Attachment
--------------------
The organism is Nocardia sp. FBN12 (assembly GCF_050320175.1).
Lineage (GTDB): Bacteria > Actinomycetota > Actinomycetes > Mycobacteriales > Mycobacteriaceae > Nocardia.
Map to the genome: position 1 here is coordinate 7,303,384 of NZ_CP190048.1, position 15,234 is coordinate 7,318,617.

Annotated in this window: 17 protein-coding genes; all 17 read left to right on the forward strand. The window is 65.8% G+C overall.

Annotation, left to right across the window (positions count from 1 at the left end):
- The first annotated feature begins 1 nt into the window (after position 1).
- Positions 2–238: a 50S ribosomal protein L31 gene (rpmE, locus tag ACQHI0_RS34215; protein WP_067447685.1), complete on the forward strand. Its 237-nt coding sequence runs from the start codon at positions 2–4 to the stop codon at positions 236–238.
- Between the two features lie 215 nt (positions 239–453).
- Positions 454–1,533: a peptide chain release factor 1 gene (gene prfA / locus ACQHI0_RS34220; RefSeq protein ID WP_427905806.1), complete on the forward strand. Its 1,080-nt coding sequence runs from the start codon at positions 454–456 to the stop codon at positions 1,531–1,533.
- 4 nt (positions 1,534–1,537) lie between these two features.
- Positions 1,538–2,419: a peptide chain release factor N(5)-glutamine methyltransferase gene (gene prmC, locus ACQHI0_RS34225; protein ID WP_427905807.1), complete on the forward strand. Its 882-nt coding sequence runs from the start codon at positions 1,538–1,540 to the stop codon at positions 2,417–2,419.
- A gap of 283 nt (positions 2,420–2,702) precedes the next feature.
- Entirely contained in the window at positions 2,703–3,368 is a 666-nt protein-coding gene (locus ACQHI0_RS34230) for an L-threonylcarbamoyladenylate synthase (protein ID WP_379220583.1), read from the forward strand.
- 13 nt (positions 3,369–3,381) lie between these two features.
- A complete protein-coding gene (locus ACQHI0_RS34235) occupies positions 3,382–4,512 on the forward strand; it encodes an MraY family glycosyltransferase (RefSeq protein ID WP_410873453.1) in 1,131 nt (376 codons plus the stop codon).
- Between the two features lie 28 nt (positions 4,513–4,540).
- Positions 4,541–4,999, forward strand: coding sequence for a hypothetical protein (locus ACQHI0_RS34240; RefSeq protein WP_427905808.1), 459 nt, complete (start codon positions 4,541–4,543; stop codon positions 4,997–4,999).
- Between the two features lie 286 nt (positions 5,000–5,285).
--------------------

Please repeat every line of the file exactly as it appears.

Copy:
The organism is Nocardia sp. FBN12 (assembly GCF_050320175.1).
Lineage (GTDB): Bacteria > Actinomycetota > Actinomycetes > Mycobacteriales > Mycobacteriaceae > Nocardia.
Map to the genome: position 1 here is coordinate 7,303,384 of NZ_CP190048.1, position 15,234 is coordinate 7,318,617.

Annotated in this window: 17 protein-coding genes; all 17 read left to right on the forward strand. The window is 65.8% G+C overall.

Annotation, left to right across the window (positions count from 1 at the left end):
- The first annotated feature begins 1 nt into the window (after position 1).
- Positions 2–238: a 50S ribosomal protein L31 gene (rpmE, locus tag ACQHI0_RS34215; protein WP_067447685.1), complete on the forward strand. Its 237-nt coding sequence runs from the start codon at positions 2–4 to the stop codon at positions 236–238.
- Between the two features lie 215 nt (positions 239–453).
- Positions 454–1,533: a peptide chain release factor 1 gene (gene prfA / locus ACQHI0_RS34220; RefSeq protein ID WP_427905806.1), complete on the forward strand. Its 1,080-nt coding sequence runs from the start codon at positions 454–456 to the stop codon at positions 1,531–1,533.
- 4 nt (positions 1,534–1,537) lie between these two features.
- Positions 1,538–2,419: a peptide chain release factor N(5)-glutamine methyltransferase gene (gene prmC, locus ACQHI0_RS34225; protein ID WP_427905807.1), complete on the forward strand. Its 882-nt coding sequence runs from the start codon at positions 1,538–1,540 to the stop codon at positions 2,417–2,419.
- A gap of 283 nt (positions 2,420–2,702) precedes the next feature.
- Entirely contained in the window at positions 2,703–3,368 is a 666-nt protein-coding gene (locus ACQHI0_RS34230) for an L-threonylcarbamoyladenylate synthase (protein ID WP_379220583.1), read from the forward strand.
- 13 nt (positions 3,369–3,381) lie between these two features.
- A complete protein-coding gene (locus ACQHI0_RS34235) occupies positions 3,382–4,512 on the forward strand; it encodes an MraY family glycosyltransferase (RefSeq protein ID WP_410873453.1) in 1,131 nt (376 codons plus the stop codon).
- Between the two features lie 28 nt (positions 4,513–4,540).
- Positions 4,541–4,999, forward strand: coding sequence for a hypothetical protein (locus ACQHI0_RS34240; RefSeq protein WP_427905808.1), 459 nt, complete (start codon positions 4,541–4,543; stop codon positions 4,997–4,999).
- Between the two features lie 286 nt (positions 5,000–5,285).